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November 19

Abraham Lincoln delivered the Gettysburg Address in 1863.

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Abraham Lincoln delivered the Gettysburg Address in 1863.

Grades 7 – 12
Calendar Activity Type Historical Figure & Event

 

EVENT DESCRIPTION

 

 

Invited to speak at the consecration of a memorial honoring the dead at Gettysburg, Abraham Lincoln delivered one of the most well-known speeches in American history. While the speech is extremely short-just 267 words-Lincoln used the opportunity both to honor the sacrifice of the soldiers and to remind American citizens of the necessity of continuing to fight the Civil War. The Gettysburg Address stands as a masterpiece of persuasive rhetoric.

CLASSROOM ACTIVITY

 

 

Middle and high school students should be able to do a close reading of the Gettysburg Address by using the Pre-AP strategy called SOAPSTone. Print a copy of the Address. Then, ask students to identify and discuss the following:

  • The Speaker of the text
  • The Occasion of the speech
  • The Audience (both present and after it was distributed)
  • The Purpose that Lincoln had in delivering it
  • The Subject matter discussed
  • The Tone of the piece Another interesting exercise for high school students is for them to compare Lincoln's Address with those of other famous orators, such as President John F. Kennedy's inaugural speech.

    While younger students may find the text of this speech too advanced, they can certainly begin the process of identifying the purpose, structure, and means of persuasive speech and writing.
  • WEBSITES

     

     
    • The Gettysburg Address

      This site contains the full text of the Gettysburg Address as well as rough drafts and the only known photo of Lincoln at Gettysburg.

    • Mr. Lincoln's Virtual Library

      The Library of Congress offers this collection of over 30,000 items by and about Abraham Lincoln. The collection includes letters and other items from Lincoln's presidency, as well as sheet music, pamphlets, and other items that reflect Lincoln's life and times.

    • Top 100 American Speeches of the 20th Century

      This site ranks the top 100 American speeches of the 20th century as determined in a nationwide survey. The speeches were rated on two criteria: rhetorical artistry and historical impact.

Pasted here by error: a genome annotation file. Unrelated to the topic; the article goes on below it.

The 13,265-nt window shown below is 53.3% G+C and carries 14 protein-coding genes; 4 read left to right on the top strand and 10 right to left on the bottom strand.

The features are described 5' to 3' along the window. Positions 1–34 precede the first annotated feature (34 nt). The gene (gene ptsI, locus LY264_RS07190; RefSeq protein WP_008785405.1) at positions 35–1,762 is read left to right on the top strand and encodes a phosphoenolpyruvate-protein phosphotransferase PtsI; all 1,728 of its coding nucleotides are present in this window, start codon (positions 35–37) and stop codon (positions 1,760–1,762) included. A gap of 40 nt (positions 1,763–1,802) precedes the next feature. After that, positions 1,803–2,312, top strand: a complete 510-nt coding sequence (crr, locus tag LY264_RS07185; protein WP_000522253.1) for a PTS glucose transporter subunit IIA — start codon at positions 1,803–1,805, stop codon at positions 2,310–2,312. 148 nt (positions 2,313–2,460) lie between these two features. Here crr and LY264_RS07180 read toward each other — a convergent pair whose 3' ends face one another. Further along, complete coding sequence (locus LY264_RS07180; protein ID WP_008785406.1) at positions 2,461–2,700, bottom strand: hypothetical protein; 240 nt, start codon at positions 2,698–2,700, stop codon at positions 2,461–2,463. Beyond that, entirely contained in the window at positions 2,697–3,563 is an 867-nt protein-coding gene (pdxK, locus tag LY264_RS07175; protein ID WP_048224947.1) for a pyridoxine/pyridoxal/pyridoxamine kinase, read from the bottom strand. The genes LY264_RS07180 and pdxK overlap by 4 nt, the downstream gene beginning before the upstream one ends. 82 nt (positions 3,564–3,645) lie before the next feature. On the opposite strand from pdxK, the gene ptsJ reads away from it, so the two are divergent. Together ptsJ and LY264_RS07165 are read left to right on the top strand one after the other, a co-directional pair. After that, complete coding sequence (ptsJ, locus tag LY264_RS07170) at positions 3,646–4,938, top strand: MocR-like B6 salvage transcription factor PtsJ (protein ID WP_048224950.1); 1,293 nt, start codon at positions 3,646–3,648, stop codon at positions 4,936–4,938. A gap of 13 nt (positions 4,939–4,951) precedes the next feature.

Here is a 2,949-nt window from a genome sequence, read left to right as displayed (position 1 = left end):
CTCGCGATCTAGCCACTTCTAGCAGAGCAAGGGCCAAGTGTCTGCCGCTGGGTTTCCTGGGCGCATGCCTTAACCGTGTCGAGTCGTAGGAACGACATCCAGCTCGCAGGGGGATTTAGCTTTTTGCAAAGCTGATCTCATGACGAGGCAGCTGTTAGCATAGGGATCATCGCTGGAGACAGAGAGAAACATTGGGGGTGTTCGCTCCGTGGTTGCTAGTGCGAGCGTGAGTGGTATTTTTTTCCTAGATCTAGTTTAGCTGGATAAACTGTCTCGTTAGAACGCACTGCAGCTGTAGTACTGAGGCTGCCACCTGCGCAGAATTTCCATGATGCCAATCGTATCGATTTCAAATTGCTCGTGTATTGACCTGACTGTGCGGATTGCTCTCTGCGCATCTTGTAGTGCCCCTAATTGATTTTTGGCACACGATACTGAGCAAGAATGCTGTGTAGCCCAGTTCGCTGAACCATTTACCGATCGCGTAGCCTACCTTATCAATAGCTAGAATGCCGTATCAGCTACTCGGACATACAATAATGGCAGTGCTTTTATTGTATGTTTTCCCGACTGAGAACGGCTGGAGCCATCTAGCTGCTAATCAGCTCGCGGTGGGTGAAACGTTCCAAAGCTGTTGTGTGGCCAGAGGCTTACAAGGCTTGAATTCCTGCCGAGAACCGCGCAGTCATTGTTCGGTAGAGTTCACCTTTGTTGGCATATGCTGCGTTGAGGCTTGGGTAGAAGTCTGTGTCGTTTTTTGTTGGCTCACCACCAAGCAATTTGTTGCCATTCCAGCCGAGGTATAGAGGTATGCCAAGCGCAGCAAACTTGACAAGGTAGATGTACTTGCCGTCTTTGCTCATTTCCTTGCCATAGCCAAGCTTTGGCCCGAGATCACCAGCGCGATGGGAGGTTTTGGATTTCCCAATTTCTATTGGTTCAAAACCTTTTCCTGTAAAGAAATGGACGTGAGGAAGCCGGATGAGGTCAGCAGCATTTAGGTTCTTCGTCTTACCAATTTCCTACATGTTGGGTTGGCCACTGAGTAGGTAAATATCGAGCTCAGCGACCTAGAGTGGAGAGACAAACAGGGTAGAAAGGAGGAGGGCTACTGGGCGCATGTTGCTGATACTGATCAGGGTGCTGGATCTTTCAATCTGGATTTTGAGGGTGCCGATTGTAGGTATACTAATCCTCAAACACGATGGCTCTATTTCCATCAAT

RELATED RESOURCES

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    Grades   9 – 12  |  Lesson Plan  |  Standard Lesson

    Analyzing Famous Speeches as Arguments

    Students are often asked to perform speeches, but rarely do we require students to analyze speeches as carefully as we study works of literature. In this unit, students are required to identify the rhetorical strategies in a famous speech and the specific purpose for each chosen device. They will write an essay about its effectiveness and why it is still famous after all these years.

     

    Grades   11 – 12  |  Lesson Plan  |  Standard Lesson

    What's the Purpose?: Examining a Cold Manipulation of Language

    With a crafty pen, Truman Capote wrote In Cold Blood to create a new genre and shock his audience. This lesson will help students examine Capote's manipulation of language as he forces his audience to take a different look at murderers and consider a different definition of nonfiction. His unique purpose leaves students an interesting text to consider.

     

    Grades   3 – 5  |  Lesson Plan  |  Standard Lesson

    Can You Convince Me? Developing Persuasive Writing

    Through a classroom game and resource handouts, students learn about the techniques used in persuasive oral arguments and apply them to independent persuasive writing activities.

     

    Grades   3 – 5  |  Lesson Plan  |  Standard Lesson

    Engaging Students in a Collaborative Exploration of the Gettysburg Address

    In small groups, students closely examine one sentence from the Gettysburg Address and create a multigenre project communicating what they have discovered about the meaning and significance of the text.

     

    Grades   9 – 12  |  Lesson Plan  |  Standard Lesson

    Myth and Truth: The Gettysburg Address

    By exploring myths and truths surrounding Abraham Lincoln’s Gettysburg Address, students think critically about commonly believed stories regarding this famous speech from the Civil War era.